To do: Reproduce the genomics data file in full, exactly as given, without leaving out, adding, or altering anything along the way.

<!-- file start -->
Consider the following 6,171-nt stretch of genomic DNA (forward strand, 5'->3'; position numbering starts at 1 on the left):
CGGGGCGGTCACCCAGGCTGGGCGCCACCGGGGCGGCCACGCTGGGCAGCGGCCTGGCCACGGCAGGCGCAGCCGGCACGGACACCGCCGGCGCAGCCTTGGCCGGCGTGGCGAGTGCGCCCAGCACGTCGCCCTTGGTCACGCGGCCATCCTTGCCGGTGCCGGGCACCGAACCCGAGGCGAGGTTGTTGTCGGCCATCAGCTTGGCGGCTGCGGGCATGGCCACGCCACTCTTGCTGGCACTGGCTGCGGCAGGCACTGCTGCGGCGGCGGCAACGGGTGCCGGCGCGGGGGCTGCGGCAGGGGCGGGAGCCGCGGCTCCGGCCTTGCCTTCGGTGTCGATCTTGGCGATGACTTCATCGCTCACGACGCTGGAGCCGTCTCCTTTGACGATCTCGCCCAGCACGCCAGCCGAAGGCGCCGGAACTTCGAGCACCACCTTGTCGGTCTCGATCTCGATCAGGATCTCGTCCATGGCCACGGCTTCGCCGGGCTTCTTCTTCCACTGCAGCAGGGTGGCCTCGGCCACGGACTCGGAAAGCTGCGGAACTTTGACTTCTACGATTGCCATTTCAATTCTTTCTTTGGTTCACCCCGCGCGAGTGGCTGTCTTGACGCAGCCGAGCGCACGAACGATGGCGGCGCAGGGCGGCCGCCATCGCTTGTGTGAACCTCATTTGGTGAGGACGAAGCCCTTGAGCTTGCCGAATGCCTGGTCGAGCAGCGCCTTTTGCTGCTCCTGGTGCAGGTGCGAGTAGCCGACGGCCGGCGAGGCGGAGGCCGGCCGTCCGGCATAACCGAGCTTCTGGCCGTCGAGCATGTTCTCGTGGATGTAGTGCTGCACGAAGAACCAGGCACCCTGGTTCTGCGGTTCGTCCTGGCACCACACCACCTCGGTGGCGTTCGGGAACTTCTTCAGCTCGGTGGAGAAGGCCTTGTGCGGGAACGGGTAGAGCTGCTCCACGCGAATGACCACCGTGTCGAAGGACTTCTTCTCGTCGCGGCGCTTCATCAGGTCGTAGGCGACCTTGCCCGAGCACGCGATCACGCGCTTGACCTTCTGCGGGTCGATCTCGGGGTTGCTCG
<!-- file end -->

Consider the following 6,171-nt stretch of genomic DNA (forward strand, 5'->3'; position numbering starts at 1 on the left):
CGGGGCGGTCACCCAGGCTGGGCGCCACCGGGGCGGCCACGCTGGGCAGCGGCCTGGCCACGGCAGGCGCAGCCGGCACGGACACCGCCGGCGCAGCCTTGGCCGGCGTGGCGAGTGCGCCCAGCACGTCGCCCTTGGTCACGCGGCCATCCTTGCCGGTGCCGGGCACCGAACCCGAGGCGAGGTTGTTGTCGGCCATCAGCTTGGCGGCTGCGGGCATGGCCACGCCACTCTTGCTGGCACTGGCTGCGGCAGGCACTGCTGCGGCGGCGGCAACGGGTGCCGGCGCGGGGGCTGCGGCAGGGGCGGGAGCCGCGGCTCCGGCCTTGCCTTCGGTGTCGATCTTGGCGATGACTTCATCGCTCACGACGCTGGAGCCGTCTCCTTTGACGATCTCGCCCAGCACGCCAGCCGAAGGCGCCGGAACTTCGAGCACCACCTTGTCGGTCTCGATCTCGATCAGGATCTCGTCCATGGCCACGGCTTCGCCGGGCTTCTTCTTCCACTGCAGCAGGGTGGCCTCGGCCACGGACTCGGAAAGCTGCGGAACTTTGACTTCTACGATTGCCATTTCAATTCTTTCTTTGGTTCACCCCGCGCGAGTGGCTGTCTTGACGCAGCCGAGCGCACGAACGATGGCGGCGCAGGGCGGCCGCCATCGCTTGTGTGAACCTCATTTGGTGAGGACGAAGCCCTTGAGCTTGCCGAATGCCTGGTCGAGCAGCGCCTTTTGCTGCTCCTGGTGCAGGTGCGAGTAGCCGACGGCCGGCGAGGCGGAGGCCGGCCGTCCGGCATAACCGAGCTTCTGGCCGTCGAGCATGTTCTCGTGGATGTAGTGCTGCACGAAGAACCAGGCACCCTGGTTCTGCGGTTCGTCCTGGCACCACACCACCTCGGTGGCGTTCGGGAACTTCTTCAGCTCGGTGGAGAAGGCCTTGTGCGGGAACGGGTAGAGCTGCTCCACGCGAATGACCACCGTGTCGAAGGACTTCTTCTCGTCGCGGCGCTTCATCAGGTCGTAGGCGACCTTGCCCGAGCACGCGATCACGCGCTTGACCTTCTGCGGGTCGATCTCGGGGTTGCTCG